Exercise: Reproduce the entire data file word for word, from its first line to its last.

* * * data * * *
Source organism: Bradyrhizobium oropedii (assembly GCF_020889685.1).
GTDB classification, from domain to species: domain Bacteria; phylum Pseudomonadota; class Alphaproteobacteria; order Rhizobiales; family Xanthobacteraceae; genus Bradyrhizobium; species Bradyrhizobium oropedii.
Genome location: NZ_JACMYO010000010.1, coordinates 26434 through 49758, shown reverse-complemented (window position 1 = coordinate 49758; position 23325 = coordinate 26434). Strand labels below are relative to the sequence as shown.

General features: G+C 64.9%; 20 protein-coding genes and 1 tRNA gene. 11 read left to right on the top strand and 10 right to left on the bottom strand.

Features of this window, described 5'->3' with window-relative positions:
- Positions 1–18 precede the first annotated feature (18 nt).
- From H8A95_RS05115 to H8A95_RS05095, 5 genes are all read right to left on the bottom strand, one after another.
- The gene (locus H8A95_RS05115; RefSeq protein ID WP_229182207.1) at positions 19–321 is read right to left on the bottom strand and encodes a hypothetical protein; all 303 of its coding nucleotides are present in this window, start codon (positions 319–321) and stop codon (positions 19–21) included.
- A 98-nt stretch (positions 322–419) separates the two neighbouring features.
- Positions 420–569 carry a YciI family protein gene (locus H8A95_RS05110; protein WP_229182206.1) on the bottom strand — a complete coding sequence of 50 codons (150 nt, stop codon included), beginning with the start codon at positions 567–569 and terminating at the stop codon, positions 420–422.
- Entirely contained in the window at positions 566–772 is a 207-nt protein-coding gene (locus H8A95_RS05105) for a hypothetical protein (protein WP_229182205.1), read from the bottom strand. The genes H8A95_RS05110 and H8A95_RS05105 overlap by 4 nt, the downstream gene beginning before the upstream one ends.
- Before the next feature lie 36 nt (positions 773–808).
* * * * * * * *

Source organism: Bradyrhizobium oropedii (assembly GCF_020889685.1).
GTDB classification, from domain to species: domain Bacteria; phylum Pseudomonadota; class Alphaproteobacteria; order Rhizobiales; family Xanthobacteraceae; genus Bradyrhizobium; species Bradyrhizobium oropedii.
Genome location: NZ_JACMYO010000010.1, coordinates 26434 through 49758, shown reverse-complemented (window position 1 = coordinate 49758; position 23325 = coordinate 26434). Strand labels below are relative to the sequence as shown.

General features: G+C 64.9%; 20 protein-coding genes and 1 tRNA gene. 11 read left to right on the top strand and 10 right to left on the bottom strand.

Features of this window, described 5'->3' with window-relative positions:
- Positions 1–18 precede the first annotated feature (18 nt).
- From H8A95_RS05115 to H8A95_RS05095, 5 genes are all read right to left on the bottom strand, one after another.
- The gene (locus H8A95_RS05115; RefSeq protein ID WP_229182207.1) at positions 19–321 is read right to left on the bottom strand and encodes a hypothetical protein; all 303 of its coding nucleotides are present in this window, start codon (positions 319–321) and stop codon (positions 19–21) included.
- A 98-nt stretch (positions 322–419) separates the two neighbouring features.
- Positions 420–569 carry a YciI family protein gene (locus H8A95_RS05110; protein WP_229182206.1) on the bottom strand — a complete coding sequence of 50 codons (150 nt, stop codon included), beginning with the start codon at positions 567–569 and terminating at the stop codon, positions 420–422.
- Entirely contained in the window at positions 566–772 is a 207-nt protein-coding gene (locus H8A95_RS05105) for a hypothetical protein (protein WP_229182205.1), read from the bottom strand. The genes H8A95_RS05110 and H8A95_RS05105 overlap by 4 nt, the downstream gene beginning before the upstream one ends.
- Before the next feature lie 36 nt (positions 773–808).